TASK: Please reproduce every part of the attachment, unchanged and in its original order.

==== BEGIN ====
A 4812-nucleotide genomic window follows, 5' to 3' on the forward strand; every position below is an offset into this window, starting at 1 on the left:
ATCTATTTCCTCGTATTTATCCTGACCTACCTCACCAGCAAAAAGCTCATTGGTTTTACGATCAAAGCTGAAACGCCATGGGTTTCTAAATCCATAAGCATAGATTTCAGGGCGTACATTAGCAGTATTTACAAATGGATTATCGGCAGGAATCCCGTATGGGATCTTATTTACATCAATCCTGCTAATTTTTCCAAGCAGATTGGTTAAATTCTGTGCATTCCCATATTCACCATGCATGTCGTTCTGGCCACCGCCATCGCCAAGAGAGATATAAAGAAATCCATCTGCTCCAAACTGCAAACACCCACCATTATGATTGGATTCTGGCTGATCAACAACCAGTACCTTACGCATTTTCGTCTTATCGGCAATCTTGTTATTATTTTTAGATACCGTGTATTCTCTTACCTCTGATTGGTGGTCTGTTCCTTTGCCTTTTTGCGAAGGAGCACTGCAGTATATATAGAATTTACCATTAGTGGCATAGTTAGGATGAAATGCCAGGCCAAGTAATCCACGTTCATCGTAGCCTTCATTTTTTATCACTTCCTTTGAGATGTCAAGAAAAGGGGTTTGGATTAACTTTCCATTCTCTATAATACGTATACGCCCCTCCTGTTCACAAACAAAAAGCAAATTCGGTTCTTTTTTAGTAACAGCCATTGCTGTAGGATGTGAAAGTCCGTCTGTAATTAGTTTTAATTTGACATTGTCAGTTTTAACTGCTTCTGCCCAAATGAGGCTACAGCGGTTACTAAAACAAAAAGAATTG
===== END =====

A 4812-nucleotide genomic window follows, 5' to 3' on the forward strand; every position below is an offset into this window, starting at 1 on the left:
ATCTATTTCCTCGTATTTATCCTGACCTACCTCACCAGCAAAAAGCTCATTGGTTTTACGATCAAAGCTGAAACGCCATGGGTTTCTAAATCCATAAGCATAGATTTCAGGGCGTACATTAGCAGTATTTACAAATGGATTATCGGCAGGAATCCCGTATGGGATCTTATTTACATCAATCCTGCTAATTTTTCCAAGCAGATTGGTTAAATTCTGTGCATTCCCATATTCACCATGCATGTCGTTCTGGCCACCGCCATCGCCAAGAGAGATATAAAGAAATCCATCTGCTCCAAACTGCAAACACCCACCATTATGATTGGATTCTGGCTGATCAACAACCAGTACCTTACGCATTTTCGTCTTATCGGCAATCTTGTTATTATTTTTAGATACCGTGTATTCTCTTACCTCTGATTGGTGGTCTGTTCCTTTGCCTTTTTGCGAAGGAGCACTGCAGTATATATAGAATTTACCATTAGTGGCATAGTTAGGATGAAATGCCAGGCCAAGTAATCCACGTTCATCGTAGCCTTCATTTTTTATCACTTCCTTTGAGATGTCAAGAAAAGGGGTTTGGATTAACTTTCCATTCTCTATAATACGTATACGCCCCTCCTGTTCACAAACAAAAAGCAAATTCGGTTCTTTTTTAGTAACAGCCATTGCTGTAGGATGTGAAAGTCCGTCTGTAATTAGTTTTAATTTGACATTGTCAGTTTTAACTGCTTCTGCCCAAATGAGGCTACAGCGGTTACTAAAACAAAAAGAATTG